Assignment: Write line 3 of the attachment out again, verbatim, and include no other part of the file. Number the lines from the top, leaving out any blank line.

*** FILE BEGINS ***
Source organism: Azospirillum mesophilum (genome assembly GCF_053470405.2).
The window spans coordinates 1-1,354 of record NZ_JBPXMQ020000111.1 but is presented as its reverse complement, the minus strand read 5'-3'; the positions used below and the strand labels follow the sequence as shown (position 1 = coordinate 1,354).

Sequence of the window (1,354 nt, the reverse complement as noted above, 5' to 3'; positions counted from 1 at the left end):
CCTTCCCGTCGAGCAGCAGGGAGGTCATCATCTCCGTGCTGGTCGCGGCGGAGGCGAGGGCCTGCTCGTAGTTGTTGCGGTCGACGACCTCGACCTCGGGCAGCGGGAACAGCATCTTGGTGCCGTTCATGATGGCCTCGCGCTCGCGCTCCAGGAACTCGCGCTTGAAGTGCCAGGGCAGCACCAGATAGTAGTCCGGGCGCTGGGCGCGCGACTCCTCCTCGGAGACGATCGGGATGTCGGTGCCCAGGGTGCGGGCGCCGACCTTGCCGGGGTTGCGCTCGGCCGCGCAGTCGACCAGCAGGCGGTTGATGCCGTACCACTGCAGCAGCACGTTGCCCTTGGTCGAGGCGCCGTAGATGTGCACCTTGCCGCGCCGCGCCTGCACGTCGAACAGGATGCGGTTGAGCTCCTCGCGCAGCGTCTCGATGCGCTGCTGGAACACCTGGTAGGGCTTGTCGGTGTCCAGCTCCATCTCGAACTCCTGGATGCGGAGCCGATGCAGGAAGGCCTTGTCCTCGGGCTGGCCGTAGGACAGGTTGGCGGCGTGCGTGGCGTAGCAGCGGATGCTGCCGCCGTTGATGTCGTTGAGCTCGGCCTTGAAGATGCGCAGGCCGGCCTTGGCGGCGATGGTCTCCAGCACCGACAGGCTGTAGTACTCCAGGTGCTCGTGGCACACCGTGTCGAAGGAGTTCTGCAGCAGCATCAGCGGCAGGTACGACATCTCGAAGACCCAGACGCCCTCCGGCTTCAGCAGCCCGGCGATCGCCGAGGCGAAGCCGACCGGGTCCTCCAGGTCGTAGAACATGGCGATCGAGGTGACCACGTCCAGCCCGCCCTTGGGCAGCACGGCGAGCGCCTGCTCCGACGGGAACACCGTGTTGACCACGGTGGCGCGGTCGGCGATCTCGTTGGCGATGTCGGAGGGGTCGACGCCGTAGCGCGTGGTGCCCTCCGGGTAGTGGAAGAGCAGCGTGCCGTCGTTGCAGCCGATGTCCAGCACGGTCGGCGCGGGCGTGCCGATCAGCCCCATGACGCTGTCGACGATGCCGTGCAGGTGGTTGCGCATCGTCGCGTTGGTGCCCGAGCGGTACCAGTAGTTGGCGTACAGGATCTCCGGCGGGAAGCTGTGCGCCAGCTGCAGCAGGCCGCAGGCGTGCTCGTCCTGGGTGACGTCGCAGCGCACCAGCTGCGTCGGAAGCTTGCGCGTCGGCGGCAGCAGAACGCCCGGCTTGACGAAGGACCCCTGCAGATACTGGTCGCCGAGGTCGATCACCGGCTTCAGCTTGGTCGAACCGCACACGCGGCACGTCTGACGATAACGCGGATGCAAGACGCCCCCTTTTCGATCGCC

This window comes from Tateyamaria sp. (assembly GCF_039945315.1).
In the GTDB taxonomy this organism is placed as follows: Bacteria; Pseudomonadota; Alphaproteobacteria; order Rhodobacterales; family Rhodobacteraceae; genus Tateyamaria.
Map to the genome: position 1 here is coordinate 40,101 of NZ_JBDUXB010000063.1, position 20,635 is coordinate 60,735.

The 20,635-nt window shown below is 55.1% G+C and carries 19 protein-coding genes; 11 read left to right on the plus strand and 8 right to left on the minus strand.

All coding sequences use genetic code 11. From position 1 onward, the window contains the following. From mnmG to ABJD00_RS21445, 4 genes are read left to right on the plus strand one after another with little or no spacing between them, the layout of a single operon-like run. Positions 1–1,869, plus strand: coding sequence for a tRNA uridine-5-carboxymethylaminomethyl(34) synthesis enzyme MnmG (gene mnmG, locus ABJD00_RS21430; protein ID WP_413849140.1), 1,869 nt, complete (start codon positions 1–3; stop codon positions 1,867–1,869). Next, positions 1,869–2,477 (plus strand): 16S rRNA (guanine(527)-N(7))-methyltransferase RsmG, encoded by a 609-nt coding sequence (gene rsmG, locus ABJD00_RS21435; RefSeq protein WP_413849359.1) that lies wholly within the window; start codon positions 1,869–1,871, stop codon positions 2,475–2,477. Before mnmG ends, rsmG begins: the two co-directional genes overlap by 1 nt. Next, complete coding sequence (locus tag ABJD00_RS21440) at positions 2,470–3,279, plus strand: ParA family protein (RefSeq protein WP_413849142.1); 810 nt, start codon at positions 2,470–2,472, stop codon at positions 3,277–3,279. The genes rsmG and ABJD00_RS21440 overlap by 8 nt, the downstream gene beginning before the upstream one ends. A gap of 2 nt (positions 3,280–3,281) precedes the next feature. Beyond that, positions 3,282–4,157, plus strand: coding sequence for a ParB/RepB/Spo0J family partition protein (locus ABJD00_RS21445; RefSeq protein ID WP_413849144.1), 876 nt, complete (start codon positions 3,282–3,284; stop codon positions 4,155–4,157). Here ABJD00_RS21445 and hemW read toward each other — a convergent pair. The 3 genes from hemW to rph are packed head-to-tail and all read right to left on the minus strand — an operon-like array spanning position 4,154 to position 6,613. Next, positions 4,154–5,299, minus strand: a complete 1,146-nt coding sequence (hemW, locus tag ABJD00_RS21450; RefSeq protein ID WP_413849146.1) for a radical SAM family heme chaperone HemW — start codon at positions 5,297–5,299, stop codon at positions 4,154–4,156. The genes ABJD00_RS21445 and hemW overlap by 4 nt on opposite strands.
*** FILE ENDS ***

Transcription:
Sequence of the window (1,354 nt, the reverse complement as noted above, 5' to 3'; positions counted from 1 at the left end):